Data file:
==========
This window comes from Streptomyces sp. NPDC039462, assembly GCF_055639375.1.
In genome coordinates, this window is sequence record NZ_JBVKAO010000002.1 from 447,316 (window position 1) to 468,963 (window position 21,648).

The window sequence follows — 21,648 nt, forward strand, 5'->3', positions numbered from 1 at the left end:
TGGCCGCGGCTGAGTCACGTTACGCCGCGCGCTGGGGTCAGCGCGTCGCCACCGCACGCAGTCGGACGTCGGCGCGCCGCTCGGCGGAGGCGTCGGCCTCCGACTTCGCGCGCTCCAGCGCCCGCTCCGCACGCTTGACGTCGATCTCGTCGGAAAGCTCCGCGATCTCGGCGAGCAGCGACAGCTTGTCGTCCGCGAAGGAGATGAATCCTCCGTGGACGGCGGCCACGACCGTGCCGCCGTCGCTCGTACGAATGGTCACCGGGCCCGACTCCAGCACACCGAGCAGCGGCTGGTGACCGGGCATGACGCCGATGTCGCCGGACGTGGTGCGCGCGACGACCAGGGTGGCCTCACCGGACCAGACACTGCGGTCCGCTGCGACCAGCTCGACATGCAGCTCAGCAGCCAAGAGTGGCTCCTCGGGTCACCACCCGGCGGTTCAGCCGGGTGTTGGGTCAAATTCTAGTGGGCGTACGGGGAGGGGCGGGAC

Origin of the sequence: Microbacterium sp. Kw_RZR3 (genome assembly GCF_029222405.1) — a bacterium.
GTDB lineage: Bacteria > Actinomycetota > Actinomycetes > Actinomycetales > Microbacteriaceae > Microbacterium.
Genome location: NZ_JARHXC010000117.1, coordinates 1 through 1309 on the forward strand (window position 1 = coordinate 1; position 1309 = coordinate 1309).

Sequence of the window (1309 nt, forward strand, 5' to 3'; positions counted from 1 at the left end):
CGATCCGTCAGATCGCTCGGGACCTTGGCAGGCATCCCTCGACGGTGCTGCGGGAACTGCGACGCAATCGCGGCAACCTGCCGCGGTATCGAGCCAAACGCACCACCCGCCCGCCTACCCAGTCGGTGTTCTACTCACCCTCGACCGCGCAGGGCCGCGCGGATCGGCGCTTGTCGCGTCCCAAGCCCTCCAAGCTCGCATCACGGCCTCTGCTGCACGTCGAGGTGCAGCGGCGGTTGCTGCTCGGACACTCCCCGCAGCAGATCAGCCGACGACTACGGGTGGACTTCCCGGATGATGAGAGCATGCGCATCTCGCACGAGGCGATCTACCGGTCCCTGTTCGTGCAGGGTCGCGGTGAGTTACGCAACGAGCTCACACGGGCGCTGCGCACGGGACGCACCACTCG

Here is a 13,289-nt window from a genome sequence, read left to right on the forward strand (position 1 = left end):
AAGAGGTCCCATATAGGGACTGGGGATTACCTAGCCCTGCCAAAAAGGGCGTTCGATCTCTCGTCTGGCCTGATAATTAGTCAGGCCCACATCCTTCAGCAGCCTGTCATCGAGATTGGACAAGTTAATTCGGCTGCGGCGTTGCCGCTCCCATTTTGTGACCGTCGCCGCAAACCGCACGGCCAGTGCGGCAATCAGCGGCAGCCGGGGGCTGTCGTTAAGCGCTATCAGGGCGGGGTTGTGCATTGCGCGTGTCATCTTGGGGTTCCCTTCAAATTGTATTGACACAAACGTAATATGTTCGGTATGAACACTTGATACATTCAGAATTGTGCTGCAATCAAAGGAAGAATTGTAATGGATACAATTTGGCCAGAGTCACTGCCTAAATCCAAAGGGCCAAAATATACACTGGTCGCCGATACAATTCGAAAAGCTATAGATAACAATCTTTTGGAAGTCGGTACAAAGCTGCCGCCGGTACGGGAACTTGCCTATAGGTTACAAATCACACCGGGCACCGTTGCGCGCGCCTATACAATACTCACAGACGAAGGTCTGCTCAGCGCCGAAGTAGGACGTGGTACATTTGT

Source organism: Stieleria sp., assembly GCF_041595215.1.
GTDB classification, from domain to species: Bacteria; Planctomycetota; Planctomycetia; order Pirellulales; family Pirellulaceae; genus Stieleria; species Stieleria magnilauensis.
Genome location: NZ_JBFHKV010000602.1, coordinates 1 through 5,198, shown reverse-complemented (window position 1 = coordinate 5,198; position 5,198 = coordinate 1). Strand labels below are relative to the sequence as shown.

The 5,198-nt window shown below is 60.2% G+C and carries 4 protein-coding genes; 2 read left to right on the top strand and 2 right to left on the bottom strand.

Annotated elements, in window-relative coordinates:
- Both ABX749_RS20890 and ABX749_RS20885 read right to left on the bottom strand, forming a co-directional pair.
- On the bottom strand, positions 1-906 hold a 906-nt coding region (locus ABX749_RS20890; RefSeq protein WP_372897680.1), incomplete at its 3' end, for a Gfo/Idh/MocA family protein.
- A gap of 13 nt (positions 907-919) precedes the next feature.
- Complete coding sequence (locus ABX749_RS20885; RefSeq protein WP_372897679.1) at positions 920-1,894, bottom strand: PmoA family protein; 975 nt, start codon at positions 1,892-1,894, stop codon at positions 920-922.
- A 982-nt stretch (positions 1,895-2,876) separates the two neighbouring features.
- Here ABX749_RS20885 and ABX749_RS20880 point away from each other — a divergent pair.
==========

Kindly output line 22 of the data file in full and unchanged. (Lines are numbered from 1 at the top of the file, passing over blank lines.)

- Here ABX749_RS20885 and ABX749_RS20880 point away from each other — a divergent pair.